Is the Brett Experience Gender Specific?

I brought a 2014 Larrivet Haut-Brion Passac-Léognan Bordeaux to wine group today. It had been a few years since I’ve tasted this wine, but I remember it being very earthy.

“I smell horse blanket,” said a male in the group.

“Yeah, it smells funky,” said the other male in the group.

“I get tobacco,” said the other female.

“I get wet coffee grounds,” I interjected.

We were all smelling and tasting Brettanomyces, but we all experienced it a little differently. The females in the group liked it. We agreed it gave the wine a nice earthy flavor. The males in the group, not so much.

It reminded me of a Bordeaux seminar I attended at a Society of Wine Educators Conference a few years ago. There we tasted through several Bordeaux A few had Brettanomyces or Brett on them. In a room of about 40 people, it seemed almost all the men smelled barnyard, horse blanket or horse’s rear end. But we women tasted an earthy savoriness like wet coffee grounds, compost, or tobacco. We liked how the savory note gave the wine an added dimension.

I hate to generalize especially at the risk of sounding sexist, but it seems to me that in general, men and women experience Brettanomyces very differently. To test my theory, I brought the wine home to see how my husband, a male, would react to the Brett. He didn’t like it. He decidedly got horse blanket, rear end even. But I thought the faint hint of wet coffee grounds was perfect with the dried herbs, tart red fruit, and potpourri flavors in the wine. And it all went beautifully with braised short ribs.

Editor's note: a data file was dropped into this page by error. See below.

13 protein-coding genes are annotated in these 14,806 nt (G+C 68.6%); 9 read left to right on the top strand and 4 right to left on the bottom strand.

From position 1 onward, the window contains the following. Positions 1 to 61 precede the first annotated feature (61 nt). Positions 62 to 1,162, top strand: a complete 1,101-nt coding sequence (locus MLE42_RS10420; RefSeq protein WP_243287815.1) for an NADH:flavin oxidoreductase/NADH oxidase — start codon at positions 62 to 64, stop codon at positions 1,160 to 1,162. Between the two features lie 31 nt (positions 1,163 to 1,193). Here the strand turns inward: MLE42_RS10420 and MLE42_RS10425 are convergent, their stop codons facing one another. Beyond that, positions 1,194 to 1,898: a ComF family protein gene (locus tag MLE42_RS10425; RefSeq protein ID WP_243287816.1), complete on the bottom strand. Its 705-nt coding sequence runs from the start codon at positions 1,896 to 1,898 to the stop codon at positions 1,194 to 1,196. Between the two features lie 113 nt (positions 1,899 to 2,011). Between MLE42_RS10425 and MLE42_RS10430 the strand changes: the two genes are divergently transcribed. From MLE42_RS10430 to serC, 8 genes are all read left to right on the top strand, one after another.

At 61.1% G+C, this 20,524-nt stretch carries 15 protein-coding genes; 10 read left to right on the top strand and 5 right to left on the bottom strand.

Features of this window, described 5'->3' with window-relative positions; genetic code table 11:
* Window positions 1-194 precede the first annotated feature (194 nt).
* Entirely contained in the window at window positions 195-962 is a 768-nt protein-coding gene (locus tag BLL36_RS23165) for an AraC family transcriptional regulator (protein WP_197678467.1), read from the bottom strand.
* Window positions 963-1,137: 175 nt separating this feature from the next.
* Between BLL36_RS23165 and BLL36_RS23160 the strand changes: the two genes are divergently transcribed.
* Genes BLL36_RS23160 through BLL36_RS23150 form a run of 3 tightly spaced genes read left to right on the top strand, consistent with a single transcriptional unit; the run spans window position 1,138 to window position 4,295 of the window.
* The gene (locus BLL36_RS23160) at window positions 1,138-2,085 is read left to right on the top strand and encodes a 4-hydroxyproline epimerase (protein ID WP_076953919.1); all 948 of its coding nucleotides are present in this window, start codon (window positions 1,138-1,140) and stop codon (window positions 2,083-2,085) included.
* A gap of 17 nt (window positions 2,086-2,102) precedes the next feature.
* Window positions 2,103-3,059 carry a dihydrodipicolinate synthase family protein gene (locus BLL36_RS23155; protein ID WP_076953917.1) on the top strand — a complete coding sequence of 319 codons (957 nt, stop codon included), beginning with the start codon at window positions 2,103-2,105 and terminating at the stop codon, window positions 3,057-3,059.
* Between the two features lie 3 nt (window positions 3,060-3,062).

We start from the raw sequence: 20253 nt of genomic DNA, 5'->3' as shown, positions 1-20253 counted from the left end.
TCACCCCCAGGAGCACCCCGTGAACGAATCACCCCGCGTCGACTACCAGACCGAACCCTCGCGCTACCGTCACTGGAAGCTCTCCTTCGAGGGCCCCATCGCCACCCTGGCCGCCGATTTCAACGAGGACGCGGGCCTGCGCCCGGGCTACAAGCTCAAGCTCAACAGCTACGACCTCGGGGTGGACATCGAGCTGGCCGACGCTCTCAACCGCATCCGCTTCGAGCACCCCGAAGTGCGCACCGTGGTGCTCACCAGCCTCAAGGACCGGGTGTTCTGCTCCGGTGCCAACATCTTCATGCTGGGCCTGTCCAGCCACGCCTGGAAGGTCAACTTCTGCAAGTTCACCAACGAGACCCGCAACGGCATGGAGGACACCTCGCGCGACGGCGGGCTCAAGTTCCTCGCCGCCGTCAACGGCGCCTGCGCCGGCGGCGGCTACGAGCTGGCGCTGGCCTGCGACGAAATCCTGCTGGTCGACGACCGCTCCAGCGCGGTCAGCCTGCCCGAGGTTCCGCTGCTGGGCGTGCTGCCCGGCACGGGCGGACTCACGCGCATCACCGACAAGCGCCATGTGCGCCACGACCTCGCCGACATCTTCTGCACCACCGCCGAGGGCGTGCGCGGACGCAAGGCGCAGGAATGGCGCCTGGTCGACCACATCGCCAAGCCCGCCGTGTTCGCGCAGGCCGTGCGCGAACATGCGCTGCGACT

How do you experience Brettanomyces in wine? Do you get horse blanket or coffee grounds? Do you like it? And is my gender theory correct?

2 comments on “Is the Brett Experience Gender Specific?

  1. Tell it sister! I used to be a carriage driver in Denver, back in the day and occasionally my husband would ride with me. He hated the horsey smell. And, as you pointed out, I think most women like the smell of horse. There are certainly differences between male and female smellers.

  2. Holly Hartman says:

    I wonder how a ‘super-smeller’ would do with a wine like this.

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